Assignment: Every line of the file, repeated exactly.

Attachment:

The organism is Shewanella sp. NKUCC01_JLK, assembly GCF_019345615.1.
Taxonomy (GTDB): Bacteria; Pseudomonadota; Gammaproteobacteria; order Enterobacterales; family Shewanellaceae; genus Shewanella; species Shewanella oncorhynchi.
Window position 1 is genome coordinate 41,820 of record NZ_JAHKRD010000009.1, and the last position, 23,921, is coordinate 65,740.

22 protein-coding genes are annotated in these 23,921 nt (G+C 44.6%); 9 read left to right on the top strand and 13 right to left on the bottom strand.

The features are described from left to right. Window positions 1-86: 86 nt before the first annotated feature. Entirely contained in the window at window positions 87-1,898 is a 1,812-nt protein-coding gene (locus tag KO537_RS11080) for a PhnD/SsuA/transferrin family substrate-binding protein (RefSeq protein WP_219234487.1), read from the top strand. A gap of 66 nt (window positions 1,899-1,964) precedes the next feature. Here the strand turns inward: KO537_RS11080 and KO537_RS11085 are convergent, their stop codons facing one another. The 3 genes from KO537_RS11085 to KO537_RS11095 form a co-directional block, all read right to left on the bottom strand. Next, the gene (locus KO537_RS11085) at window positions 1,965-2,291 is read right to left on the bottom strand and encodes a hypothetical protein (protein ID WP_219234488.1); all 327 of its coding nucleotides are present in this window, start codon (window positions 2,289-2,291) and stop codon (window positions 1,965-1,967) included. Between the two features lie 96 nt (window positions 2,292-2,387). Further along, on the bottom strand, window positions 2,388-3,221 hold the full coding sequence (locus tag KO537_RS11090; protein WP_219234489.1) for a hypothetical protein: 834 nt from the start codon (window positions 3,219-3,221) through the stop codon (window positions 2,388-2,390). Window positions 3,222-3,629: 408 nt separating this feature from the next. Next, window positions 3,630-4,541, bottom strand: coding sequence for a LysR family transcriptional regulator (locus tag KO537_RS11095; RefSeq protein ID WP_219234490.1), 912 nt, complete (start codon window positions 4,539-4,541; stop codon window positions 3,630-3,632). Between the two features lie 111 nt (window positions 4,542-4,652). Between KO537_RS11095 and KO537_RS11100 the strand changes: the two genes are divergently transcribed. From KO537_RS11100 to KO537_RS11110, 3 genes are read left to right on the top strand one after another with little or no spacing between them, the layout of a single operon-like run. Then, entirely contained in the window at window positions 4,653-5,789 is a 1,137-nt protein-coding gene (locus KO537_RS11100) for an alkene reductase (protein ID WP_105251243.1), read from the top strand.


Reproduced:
The organism is Shewanella sp. NKUCC01_JLK, assembly GCF_019345615.1.
Taxonomy (GTDB): Bacteria; Pseudomonadota; Gammaproteobacteria; order Enterobacterales; family Shewanellaceae; genus Shewanella; species Shewanella oncorhynchi.
Window position 1 is genome coordinate 41,820 of record NZ_JAHKRD010000009.1, and the last position, 23,921, is coordinate 65,740.

22 protein-coding genes are annotated in these 23,921 nt (G+C 44.6%); 9 read left to right on the top strand and 13 right to left on the bottom strand.

The features are described from left to right. Window positions 1-86: 86 nt before the first annotated feature. Entirely contained in the window at window positions 87-1,898 is a 1,812-nt protein-coding gene (locus tag KO537_RS11080) for a PhnD/SsuA/transferrin family substrate-binding protein (RefSeq protein WP_219234487.1), read from the top strand. A gap of 66 nt (window positions 1,899-1,964) precedes the next feature. Here the strand turns inward: KO537_RS11080 and KO537_RS11085 are convergent, their stop codons facing one another. The 3 genes from KO537_RS11085 to KO537_RS11095 form a co-directional block, all read right to left on the bottom strand. Next, the gene (locus KO537_RS11085) at window positions 1,965-2,291 is read right to left on the bottom strand and encodes a hypothetical protein (protein ID WP_219234488.1); all 327 of its coding nucleotides are present in this window, start codon (window positions 2,289-2,291) and stop codon (window positions 1,965-1,967) included. Between the two features lie 96 nt (window positions 2,292-2,387). Further along, on the bottom strand, window positions 2,388-3,221 hold the full coding sequence (locus tag KO537_RS11090; protein WP_219234489.1) for a hypothetical protein: 834 nt from the start codon (window positions 3,219-3,221) through the stop codon (window positions 2,388-2,390). Window positions 3,222-3,629: 408 nt separating this feature from the next. Next, window positions 3,630-4,541, bottom strand: coding sequence for a LysR family transcriptional regulator (locus tag KO537_RS11095; RefSeq protein ID WP_219234490.1), 912 nt, complete (start codon window positions 4,539-4,541; stop codon window positions 3,630-3,632). Between the two features lie 111 nt (window positions 4,542-4,652). Between KO537_RS11095 and KO537_RS11100 the strand changes: the two genes are divergently transcribed. From KO537_RS11100 to KO537_RS11110, 3 genes are read left to right on the top strand one after another with little or no spacing between them, the layout of a single operon-like run. Then, entirely contained in the window at window positions 4,653-5,789 is a 1,137-nt protein-coding gene (locus KO537_RS11100) for an alkene reductase (protein ID WP_105251243.1), read from the top strand.